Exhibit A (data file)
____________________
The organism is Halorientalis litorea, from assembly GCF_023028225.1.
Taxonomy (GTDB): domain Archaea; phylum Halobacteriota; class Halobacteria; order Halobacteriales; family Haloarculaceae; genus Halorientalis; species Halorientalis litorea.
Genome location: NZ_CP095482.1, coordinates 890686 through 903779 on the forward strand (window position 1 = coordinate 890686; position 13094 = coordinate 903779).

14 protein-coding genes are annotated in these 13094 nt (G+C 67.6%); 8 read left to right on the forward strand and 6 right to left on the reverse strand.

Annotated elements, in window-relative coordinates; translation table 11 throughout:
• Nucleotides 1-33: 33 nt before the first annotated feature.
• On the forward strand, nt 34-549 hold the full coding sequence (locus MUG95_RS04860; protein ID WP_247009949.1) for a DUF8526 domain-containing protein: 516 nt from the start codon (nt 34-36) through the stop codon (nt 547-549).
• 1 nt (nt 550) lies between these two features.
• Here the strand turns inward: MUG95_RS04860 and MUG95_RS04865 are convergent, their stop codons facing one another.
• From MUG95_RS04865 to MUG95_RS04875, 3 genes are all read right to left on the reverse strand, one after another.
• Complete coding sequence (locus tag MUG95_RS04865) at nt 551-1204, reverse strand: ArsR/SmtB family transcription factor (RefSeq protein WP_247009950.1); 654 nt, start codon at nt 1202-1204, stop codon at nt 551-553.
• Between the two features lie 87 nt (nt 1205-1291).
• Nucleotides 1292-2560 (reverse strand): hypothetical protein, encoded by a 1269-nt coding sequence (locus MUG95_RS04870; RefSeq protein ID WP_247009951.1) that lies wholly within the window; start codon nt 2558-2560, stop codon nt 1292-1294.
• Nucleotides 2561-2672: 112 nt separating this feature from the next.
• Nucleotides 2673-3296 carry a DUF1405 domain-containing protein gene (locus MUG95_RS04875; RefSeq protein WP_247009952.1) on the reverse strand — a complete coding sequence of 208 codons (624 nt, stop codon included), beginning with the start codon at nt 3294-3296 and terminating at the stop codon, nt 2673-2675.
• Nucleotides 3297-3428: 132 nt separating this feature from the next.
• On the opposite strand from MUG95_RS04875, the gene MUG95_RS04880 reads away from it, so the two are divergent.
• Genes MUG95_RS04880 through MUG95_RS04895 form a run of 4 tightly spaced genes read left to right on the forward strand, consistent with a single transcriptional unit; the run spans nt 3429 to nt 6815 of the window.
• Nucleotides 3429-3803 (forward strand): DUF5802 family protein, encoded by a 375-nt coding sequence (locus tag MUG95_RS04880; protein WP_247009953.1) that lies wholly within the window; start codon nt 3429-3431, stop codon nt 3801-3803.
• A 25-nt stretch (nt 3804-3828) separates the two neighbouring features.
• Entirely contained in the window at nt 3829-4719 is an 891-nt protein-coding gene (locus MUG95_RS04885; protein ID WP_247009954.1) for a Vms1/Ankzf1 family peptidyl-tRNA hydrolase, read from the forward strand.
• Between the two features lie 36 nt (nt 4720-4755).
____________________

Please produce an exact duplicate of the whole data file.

The organism is Halorientalis litorea, from assembly GCF_023028225.1.
Taxonomy (GTDB): domain Archaea; phylum Halobacteriota; class Halobacteria; order Halobacteriales; family Haloarculaceae; genus Halorientalis; species Halorientalis litorea.
Genome location: NZ_CP095482.1, coordinates 890686 through 903779 on the forward strand (window position 1 = coordinate 890686; position 13094 = coordinate 903779).

14 protein-coding genes are annotated in these 13094 nt (G+C 67.6%); 8 read left to right on the forward strand and 6 right to left on the reverse strand.

Annotated elements, in window-relative coordinates; translation table 11 throughout:
• Nucleotides 1-33: 33 nt before the first annotated feature.
• On the forward strand, nt 34-549 hold the full coding sequence (locus MUG95_RS04860; protein ID WP_247009949.1) for a DUF8526 domain-containing protein: 516 nt from the start codon (nt 34-36) through the stop codon (nt 547-549).
• 1 nt (nt 550) lies between these two features.
• Here the strand turns inward: MUG95_RS04860 and MUG95_RS04865 are convergent, their stop codons facing one another.
• From MUG95_RS04865 to MUG95_RS04875, 3 genes are all read right to left on the reverse strand, one after another.
• Complete coding sequence (locus tag MUG95_RS04865) at nt 551-1204, reverse strand: ArsR/SmtB family transcription factor (RefSeq protein WP_247009950.1); 654 nt, start codon at nt 1202-1204, stop codon at nt 551-553.
• Between the two features lie 87 nt (nt 1205-1291).
• Nucleotides 1292-2560 (reverse strand): hypothetical protein, encoded by a 1269-nt coding sequence (locus MUG95_RS04870; RefSeq protein ID WP_247009951.1) that lies wholly within the window; start codon nt 2558-2560, stop codon nt 1292-1294.
• Nucleotides 2561-2672: 112 nt separating this feature from the next.
• Nucleotides 2673-3296 carry a DUF1405 domain-containing protein gene (locus MUG95_RS04875; RefSeq protein WP_247009952.1) on the reverse strand — a complete coding sequence of 208 codons (624 nt, stop codon included), beginning with the start codon at nt 3294-3296 and terminating at the stop codon, nt 2673-2675.
• Nucleotides 3297-3428: 132 nt separating this feature from the next.
• On the opposite strand from MUG95_RS04875, the gene MUG95_RS04880 reads away from it, so the two are divergent.
• Genes MUG95_RS04880 through MUG95_RS04895 form a run of 4 tightly spaced genes read left to right on the forward strand, consistent with a single transcriptional unit; the run spans nt 3429 to nt 6815 of the window.
• Nucleotides 3429-3803 (forward strand): DUF5802 family protein, encoded by a 375-nt coding sequence (locus tag MUG95_RS04880; protein WP_247009953.1) that lies wholly within the window; start codon nt 3429-3431, stop codon nt 3801-3803.
• A 25-nt stretch (nt 3804-3828) separates the two neighbouring features.
• Entirely contained in the window at nt 3829-4719 is an 891-nt protein-coding gene (locus MUG95_RS04885; protein ID WP_247009954.1) for a Vms1/Ankzf1 family peptidyl-tRNA hydrolase, read from the forward strand.
• Between the two features lie 36 nt (nt 4720-4755).